What exactly do you understand by the word “concrete”? The children will grasp a substance with their hands. The objects are symbolic or descriptive of something (perhaps a digit), and the symbolism evolves over time before children are able to let go of the resources and solve problems on paper or even in their minds. This concept of learning a talent without the use of materials is known as abstraction.
Montessori Maths: Additional for Children
Montessori mathematics materials use hands-on, multimedia, and physical learning aids to help children understand math. These resources allow students to connect concrete knowledge to often theoretical math principles. When students internalise much of the knowledge structured by the topics, the materials become more complex as they advance through the Montessori math system.
Any Montessori math tools, such as an abacus or a division table, may seem familiar to those unfamiliar with Montessori education, whereas others may seem unique and unusual. Montessori teaching employs a diverse set of resources to investigate the base 10 number structure and the myriad relationships between numbers.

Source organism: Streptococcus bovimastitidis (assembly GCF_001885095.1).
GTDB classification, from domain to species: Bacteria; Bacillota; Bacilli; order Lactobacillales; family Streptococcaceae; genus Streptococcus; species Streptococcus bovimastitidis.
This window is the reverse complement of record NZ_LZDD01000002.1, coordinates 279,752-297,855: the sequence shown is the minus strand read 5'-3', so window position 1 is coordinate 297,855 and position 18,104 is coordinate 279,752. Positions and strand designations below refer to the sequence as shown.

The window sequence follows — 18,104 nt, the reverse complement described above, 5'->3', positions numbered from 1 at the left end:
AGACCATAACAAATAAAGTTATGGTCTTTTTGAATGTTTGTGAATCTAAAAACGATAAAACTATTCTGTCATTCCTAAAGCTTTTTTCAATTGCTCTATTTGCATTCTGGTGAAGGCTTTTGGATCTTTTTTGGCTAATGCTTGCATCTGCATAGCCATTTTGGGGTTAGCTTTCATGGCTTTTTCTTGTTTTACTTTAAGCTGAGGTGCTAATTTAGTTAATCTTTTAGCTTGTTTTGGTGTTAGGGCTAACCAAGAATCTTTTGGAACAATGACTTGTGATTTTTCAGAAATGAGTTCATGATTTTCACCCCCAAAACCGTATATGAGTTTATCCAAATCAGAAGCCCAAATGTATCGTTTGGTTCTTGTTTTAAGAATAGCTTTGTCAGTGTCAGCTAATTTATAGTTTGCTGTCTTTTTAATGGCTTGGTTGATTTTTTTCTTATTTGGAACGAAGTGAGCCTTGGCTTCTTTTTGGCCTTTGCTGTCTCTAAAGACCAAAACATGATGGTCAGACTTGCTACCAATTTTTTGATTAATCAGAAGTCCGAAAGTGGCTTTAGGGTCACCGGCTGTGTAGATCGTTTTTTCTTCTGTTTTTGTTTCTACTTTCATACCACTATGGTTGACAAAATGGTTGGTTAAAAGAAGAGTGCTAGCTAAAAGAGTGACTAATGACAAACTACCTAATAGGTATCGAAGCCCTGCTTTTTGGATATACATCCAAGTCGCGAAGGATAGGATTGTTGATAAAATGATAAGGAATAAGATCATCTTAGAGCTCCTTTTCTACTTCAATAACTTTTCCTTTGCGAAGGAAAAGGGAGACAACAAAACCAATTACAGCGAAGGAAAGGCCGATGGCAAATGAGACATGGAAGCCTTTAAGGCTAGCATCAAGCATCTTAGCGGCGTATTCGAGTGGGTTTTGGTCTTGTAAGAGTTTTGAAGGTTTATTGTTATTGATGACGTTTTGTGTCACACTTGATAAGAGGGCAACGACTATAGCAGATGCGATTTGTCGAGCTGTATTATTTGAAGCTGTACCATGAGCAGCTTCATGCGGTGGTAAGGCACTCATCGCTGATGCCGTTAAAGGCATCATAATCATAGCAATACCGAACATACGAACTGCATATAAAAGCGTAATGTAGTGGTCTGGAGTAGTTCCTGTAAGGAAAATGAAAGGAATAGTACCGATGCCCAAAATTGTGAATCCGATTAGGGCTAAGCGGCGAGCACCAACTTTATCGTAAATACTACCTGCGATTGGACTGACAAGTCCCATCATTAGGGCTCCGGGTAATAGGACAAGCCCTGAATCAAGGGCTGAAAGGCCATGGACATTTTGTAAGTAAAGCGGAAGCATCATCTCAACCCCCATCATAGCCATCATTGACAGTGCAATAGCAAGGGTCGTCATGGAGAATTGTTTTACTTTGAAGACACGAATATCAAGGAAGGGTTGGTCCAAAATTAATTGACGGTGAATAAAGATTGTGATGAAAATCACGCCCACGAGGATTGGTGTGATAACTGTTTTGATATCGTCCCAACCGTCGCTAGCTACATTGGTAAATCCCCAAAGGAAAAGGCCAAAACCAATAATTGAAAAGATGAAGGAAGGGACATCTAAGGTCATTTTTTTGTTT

How to Teach Addition for Kids? Additional for Kids Activities
Number Rods: Additional Sums for Kids
Number rods are identical to the red poles of the sensorial materials, a series of ten wooden rods, the smallest of which is ten centimetres long and increases by ten centimetres per time. Each 10-centimetre portion of the number rods alternates between red and blue, indicating the number of bits. Students are introduced to the principles of numbers and counting through the use of these poles.
Sandpaper digits 0-9 are fixed on flat wooden tablets. These sandpaper digits assist students in recognising and being familiar with numbers. After, students arrange the numbers in the correct order.
One Through Ten Objects: Additional Sums for Kids
Counting from 1 to 10 is an important aspect of early math education. A variety of items are used to illustrate this action, including counting out particular numbers of various objects and grouping them under the appropriate numerical heading. This enables students to practise counting each number from 0 to 10 individually.
Cards and Counters
This relatively plain material is made up of a series of numbers and an inventory of “dots” that are used to display the numeral. Students layout their numbers, arranging them in the correct order, and then align the appropriate number of dots under each numeric value. Kids then continue to investigate the definitions of odd and even figures by connecting the dots beneath the numbers.